Supporters of California’s ambitious High-Speed rail project are making a lot of big promises about what the line can achieve, everything from less greenhouse gas emissions to fewer cars on the road. One of the most far-reaching claims is the potential to revolutionize towns where there will be stations like Fresno and Merced.
For more on the topic we spoke with a few experts this week on Valley Edition. Joining the conversation are Elizabeth Jonasson with the California High Speed Rail Authority and Lee Ann Eager with the Fresno County Economic Development Corporation. To hear the story and discussion click play above.
Home prices and rent in the Bay Area have soared making the area one of the most expensive places in the country to live. high-speed rail advocates think the central valley could provide a home for workers displaced by unaffordable housing.
“We are going to be able to shrink the globe quite literally by linking Fresno and San Jose,” says Carl Guardino is the CEO of the Silicon Valley Leadership Group.
The SVLG is a collection of tech companies that advocate on issues such as transportation, and in this case, are strongly in favor of the bullet train.
In his view, the train is going to provide relief for a Bay Area housing market that has spiraled out of control and help thousands of middle-income workers find a home in the central valley.
“Try to be a teacher, or a police officer, or a firefighter, or somebody who works in retail or a restaurant. It is neigh impossible to live anywhere near the jobs we are producing in abundance here,” Guardino says.
The median home price in San Jose, according to industry research, is four times that of the rest of the country reaching nearly $900,000. Prices have doubled since 2000. Making the region one of the most expensive places to live in the country.
As Silicon Valley took off, many middle-class workers fled to the north valley transforming once tiny farming communities, like Los Banos, into sprawling bedroom communities with more affordable housing. The median home price there is less than $250,000.
The result is thousands of people are now commuting very long distances to find work, sometimes two hours or more.
Guardino sees them trading in their daily car commute for a predictable hour on the train in exchange for cheaper housing in the central valley.
University of the Pacific researcher Jeffrey Michael says about more than half of all workers in Los Banos commute, and of that about a 40% are commuting over the hill into the bay…a commute that for most takes more than 90 minutes each way.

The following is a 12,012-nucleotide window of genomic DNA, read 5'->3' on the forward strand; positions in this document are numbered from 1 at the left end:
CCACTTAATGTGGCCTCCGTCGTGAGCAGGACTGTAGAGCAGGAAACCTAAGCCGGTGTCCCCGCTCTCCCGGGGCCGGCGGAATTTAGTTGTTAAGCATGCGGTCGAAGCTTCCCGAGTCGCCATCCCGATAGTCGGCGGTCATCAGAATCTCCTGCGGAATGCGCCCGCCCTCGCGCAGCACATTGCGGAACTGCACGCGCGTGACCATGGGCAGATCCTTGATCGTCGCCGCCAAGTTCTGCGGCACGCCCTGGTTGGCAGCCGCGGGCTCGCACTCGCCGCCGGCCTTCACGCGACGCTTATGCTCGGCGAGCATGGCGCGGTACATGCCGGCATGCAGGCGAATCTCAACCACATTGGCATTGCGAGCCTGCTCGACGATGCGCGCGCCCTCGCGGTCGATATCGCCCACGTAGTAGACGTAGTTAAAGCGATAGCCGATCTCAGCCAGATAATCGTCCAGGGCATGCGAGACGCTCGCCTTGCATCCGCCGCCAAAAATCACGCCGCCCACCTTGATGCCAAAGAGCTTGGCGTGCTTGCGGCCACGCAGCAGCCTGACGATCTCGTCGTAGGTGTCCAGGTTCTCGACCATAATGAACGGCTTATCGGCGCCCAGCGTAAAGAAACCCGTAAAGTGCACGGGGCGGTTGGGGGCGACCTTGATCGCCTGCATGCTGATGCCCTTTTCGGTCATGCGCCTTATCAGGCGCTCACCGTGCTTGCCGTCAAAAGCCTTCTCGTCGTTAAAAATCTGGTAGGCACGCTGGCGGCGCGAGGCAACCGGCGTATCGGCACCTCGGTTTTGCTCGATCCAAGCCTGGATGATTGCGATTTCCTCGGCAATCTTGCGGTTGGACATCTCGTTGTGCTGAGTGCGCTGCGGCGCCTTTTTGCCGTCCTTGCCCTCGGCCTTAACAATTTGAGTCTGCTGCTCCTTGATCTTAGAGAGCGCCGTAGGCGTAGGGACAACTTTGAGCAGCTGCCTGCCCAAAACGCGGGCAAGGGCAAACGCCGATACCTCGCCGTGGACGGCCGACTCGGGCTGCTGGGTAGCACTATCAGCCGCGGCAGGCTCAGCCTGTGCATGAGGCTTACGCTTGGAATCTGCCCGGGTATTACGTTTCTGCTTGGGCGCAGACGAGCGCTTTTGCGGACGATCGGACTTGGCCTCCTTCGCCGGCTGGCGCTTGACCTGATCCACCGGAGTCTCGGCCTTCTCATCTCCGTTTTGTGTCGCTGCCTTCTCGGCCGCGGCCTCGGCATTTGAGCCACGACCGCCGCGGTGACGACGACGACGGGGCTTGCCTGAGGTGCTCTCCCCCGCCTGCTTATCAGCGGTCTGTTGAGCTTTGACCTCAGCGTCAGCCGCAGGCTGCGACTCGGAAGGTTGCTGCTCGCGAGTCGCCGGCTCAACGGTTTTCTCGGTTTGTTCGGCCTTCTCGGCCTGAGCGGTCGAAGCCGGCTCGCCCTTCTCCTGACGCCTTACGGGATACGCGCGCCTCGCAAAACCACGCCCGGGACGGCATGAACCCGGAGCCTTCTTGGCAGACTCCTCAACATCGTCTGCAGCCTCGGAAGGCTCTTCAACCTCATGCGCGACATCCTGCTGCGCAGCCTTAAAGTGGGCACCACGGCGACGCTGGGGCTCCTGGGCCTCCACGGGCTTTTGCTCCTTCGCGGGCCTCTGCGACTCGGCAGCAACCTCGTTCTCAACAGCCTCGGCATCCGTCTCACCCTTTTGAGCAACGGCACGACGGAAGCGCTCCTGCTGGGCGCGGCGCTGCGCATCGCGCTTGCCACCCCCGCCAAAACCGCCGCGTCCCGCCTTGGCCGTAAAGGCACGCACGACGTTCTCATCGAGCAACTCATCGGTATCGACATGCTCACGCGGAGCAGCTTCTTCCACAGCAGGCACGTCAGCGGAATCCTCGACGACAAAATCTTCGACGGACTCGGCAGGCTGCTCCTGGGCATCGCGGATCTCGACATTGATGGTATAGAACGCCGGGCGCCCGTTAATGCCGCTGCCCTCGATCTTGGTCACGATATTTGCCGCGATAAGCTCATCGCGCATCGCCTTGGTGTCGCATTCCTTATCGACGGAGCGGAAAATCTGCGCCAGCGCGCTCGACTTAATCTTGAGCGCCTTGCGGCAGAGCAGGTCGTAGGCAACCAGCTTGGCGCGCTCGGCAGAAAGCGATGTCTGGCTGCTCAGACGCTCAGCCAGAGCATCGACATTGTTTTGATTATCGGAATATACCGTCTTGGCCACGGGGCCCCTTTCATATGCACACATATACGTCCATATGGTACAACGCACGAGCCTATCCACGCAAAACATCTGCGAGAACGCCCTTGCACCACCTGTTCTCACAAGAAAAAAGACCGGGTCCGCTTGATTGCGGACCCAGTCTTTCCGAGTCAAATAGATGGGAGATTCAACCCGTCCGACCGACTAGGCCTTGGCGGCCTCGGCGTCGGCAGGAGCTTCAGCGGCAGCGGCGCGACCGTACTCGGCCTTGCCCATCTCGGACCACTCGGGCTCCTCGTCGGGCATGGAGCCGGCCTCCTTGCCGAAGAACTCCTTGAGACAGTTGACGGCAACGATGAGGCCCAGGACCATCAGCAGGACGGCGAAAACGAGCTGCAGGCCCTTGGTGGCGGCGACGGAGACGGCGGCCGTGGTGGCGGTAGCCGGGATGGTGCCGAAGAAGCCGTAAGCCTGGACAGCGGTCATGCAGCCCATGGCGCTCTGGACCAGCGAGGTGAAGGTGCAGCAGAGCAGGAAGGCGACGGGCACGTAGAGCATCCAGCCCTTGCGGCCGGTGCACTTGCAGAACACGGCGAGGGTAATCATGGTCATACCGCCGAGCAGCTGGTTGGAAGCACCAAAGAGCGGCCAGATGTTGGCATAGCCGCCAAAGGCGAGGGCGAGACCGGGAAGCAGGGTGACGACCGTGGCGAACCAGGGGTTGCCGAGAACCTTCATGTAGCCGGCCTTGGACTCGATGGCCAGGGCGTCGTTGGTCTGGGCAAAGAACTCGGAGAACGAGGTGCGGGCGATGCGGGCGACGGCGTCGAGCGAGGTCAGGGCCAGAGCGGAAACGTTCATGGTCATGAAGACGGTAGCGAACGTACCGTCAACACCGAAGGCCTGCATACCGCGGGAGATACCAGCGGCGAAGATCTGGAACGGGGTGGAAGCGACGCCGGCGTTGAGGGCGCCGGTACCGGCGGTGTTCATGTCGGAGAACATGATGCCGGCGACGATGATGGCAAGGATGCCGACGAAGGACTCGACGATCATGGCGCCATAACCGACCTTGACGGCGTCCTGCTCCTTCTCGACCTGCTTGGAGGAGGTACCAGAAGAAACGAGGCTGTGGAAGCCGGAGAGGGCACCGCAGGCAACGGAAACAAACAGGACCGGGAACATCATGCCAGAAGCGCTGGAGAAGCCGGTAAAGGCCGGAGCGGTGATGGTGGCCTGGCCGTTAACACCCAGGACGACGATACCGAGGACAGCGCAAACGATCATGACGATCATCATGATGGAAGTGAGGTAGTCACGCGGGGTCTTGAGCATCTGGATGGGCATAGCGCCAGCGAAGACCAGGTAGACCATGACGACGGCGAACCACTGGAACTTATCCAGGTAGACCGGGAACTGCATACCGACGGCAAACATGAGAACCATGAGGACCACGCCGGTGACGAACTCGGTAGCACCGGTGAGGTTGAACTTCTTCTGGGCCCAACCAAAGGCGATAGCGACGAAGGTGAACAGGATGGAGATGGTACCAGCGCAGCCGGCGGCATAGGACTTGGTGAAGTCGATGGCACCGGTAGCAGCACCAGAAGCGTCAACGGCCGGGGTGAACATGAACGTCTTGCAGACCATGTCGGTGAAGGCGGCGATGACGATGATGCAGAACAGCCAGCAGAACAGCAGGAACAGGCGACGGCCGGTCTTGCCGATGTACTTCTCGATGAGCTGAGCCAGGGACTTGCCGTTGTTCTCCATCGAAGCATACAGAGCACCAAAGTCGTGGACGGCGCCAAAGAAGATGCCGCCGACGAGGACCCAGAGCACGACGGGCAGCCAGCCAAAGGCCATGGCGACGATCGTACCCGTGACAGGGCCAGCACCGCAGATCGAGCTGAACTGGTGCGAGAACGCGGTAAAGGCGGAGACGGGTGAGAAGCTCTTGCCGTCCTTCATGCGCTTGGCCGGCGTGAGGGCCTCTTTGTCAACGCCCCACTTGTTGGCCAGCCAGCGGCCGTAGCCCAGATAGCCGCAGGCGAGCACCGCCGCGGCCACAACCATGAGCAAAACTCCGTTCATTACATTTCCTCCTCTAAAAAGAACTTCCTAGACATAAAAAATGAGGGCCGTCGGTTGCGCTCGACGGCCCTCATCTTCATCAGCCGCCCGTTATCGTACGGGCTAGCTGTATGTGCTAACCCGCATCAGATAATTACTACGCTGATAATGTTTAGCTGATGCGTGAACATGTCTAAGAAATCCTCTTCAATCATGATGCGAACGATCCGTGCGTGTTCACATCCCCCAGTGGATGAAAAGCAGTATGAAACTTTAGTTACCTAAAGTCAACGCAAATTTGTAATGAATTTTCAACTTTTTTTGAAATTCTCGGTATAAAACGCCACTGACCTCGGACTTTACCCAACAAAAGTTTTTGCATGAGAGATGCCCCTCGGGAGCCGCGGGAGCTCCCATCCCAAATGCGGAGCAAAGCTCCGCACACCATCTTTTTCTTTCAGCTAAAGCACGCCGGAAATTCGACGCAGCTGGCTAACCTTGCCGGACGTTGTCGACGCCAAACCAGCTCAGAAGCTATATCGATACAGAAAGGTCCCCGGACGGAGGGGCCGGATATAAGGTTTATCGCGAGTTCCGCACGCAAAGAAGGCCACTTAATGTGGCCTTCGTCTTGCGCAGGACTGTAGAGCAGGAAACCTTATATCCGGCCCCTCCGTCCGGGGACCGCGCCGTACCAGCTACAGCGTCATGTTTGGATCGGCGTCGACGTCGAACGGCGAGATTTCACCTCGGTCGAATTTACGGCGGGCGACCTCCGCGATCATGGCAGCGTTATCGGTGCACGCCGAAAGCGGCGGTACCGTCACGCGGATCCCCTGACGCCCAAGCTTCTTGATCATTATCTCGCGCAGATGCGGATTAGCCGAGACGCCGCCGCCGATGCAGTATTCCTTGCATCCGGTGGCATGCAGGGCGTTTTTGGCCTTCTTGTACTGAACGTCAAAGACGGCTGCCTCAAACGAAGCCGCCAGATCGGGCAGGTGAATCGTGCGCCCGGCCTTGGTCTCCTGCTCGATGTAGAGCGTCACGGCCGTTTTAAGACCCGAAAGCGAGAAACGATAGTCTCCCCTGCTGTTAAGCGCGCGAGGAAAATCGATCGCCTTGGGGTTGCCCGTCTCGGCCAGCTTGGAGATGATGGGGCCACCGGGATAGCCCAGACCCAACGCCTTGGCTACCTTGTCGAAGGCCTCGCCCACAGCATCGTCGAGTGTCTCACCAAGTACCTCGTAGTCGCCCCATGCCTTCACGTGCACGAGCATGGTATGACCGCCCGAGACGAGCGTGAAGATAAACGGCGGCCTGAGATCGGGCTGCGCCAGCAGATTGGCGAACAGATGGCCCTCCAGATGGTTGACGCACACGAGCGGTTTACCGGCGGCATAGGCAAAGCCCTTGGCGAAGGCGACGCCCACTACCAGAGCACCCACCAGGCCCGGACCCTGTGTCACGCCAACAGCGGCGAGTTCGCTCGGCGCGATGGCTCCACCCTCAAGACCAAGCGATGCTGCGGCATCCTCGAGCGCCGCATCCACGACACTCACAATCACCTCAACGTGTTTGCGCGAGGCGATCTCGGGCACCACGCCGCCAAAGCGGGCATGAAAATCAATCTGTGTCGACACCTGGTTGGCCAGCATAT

However, Michael is highly skeptical of Guardino’s prediction that thousands will be making the commute every day from one valley to the other and back.
“Unless there was a huge revolution in their plans for financing it. I don’t see the ability to subsidize it enough to make it cost effective for daily commuting,” Michael says.
Riding the rail won’t be cheap.
Doing rough math based on fare tables released by the High-Speed Rail Authority, it would cost north of $2,000 a month to commute on the train each way five days a week.
Guardino counters that package rates would likely bring that cost down. Also, that simply looking at the dollar figure ignores the lost hours, wear and tear on cars and non-economic cost like missing family-time that mega-commuters are currently paying.
However, not even all high-speed rail supporters agree with Guardino’s including Fresno Mayor Ashley Swearengin.
She thinks companies will move some operations to Fresno so CEO’s can easily pop in and out or have workers commute less frequently rather than a large influx and outflow of daily commuters.
“I think that is unrealistic. I don’t think we are looking at ‘I live in Fresno but I go to work every day in the Silicon Valley’. I think we actually see jobs imported from the Silicon Valley to Fresno,” Swearengin says.
The High-Speed Rail Authority seems to be somewhere in between Mayor Swearengin and Mr. Guardino.
Authority Vice-chair Tom Richards somewhat skeptical scale of the commuters but acknowledges many people are already making long commutes in search of lower home prices and that some may be willing to call Fresno or Merced home.
“There certainly is somebody of information that would suggest that the housing market in the central valley could provide some relief for the difficult of buying houses in the Silicon Valley and the Bay Area,” Richards says.
There is a big financial reason why people could consider the high-speed rail to be a better option than the drive.
The rent tracking website rentjungle.com says the average rent for a two-bedroom apartment in San Jose is just shy of $2,800 a month.
In Fresno, it's $850.
That is sure to climb if Fresno becomes a hot growth destination but it would still be far cheaper than Silicon Valley.
The bottom line is housing stock just hasn’t been able to keep up leading to an effect like squeezing a balloon…the air has to go somewhere.
That somewhere was into towns in the north central valley that have boomed in population but also transformed communities and created a new class of super commuters.